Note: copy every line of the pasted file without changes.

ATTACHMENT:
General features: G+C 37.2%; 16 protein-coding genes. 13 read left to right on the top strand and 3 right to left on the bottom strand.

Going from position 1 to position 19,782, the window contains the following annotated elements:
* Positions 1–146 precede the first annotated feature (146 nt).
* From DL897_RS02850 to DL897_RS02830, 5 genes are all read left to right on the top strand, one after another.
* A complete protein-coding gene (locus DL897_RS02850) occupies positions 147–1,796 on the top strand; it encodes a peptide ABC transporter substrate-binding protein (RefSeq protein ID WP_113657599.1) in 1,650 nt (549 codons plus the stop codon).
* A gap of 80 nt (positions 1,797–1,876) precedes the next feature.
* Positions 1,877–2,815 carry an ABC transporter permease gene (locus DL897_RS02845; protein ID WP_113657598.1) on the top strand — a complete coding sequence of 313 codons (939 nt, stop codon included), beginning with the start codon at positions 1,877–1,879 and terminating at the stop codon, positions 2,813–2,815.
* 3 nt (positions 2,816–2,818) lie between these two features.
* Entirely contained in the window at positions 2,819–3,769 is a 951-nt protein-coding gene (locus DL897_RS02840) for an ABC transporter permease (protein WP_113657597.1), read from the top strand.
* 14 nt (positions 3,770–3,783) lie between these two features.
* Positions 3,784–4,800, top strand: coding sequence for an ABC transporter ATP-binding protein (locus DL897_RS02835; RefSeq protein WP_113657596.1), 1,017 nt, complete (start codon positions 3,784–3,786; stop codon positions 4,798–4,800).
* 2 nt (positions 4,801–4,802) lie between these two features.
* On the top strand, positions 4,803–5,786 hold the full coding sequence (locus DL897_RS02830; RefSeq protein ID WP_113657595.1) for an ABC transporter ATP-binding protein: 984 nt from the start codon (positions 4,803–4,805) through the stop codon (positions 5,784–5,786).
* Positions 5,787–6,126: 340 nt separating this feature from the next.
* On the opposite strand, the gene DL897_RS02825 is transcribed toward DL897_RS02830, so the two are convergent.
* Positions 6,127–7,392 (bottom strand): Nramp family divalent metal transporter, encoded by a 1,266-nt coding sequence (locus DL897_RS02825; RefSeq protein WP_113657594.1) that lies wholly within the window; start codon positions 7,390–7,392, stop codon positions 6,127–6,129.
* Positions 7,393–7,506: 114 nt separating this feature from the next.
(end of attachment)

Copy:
General features: G+C 37.2%; 16 protein-coding genes. 13 read left to right on the top strand and 3 right to left on the bottom strand.

Going from position 1 to position 19,782, the window contains the following annotated elements:
* Positions 1–146 precede the first annotated feature (146 nt).
* From DL897_RS02850 to DL897_RS02830, 5 genes are all read left to right on the top strand, one after another.
* A complete protein-coding gene (locus DL897_RS02850) occupies positions 147–1,796 on the top strand; it encodes a peptide ABC transporter substrate-binding protein (RefSeq protein ID WP_113657599.1) in 1,650 nt (549 codons plus the stop codon).
* A gap of 80 nt (positions 1,797–1,876) precedes the next feature.
* Positions 1,877–2,815 carry an ABC transporter permease gene (locus DL897_RS02845; protein ID WP_113657598.1) on the top strand — a complete coding sequence of 313 codons (939 nt, stop codon included), beginning with the start codon at positions 1,877–1,879 and terminating at the stop codon, positions 2,813–2,815.
* 3 nt (positions 2,816–2,818) lie between these two features.
* Entirely contained in the window at positions 2,819–3,769 is a 951-nt protein-coding gene (locus DL897_RS02840) for an ABC transporter permease (protein WP_113657597.1), read from the top strand.
* 14 nt (positions 3,770–3,783) lie between these two features.
* Positions 3,784–4,800, top strand: coding sequence for an ABC transporter ATP-binding protein (locus DL897_RS02835; RefSeq protein WP_113657596.1), 1,017 nt, complete (start codon positions 3,784–3,786; stop codon positions 4,798–4,800).
* 2 nt (positions 4,801–4,802) lie between these two features.
* On the top strand, positions 4,803–5,786 hold the full coding sequence (locus DL897_RS02830; RefSeq protein ID WP_113657595.1) for an ABC transporter ATP-binding protein: 984 nt from the start codon (positions 4,803–4,805) through the stop codon (positions 5,784–5,786).
* Positions 5,787–6,126: 340 nt separating this feature from the next.
* On the opposite strand, the gene DL897_RS02825 is transcribed toward DL897_RS02830, so the two are convergent.
* Positions 6,127–7,392 (bottom strand): Nramp family divalent metal transporter, encoded by a 1,266-nt coding sequence (locus DL897_RS02825; RefSeq protein WP_113657594.1) that lies wholly within the window; start codon positions 7,390–7,392, stop codon positions 6,127–6,129.
* Positions 7,393–7,506: 114 nt separating this feature from the next.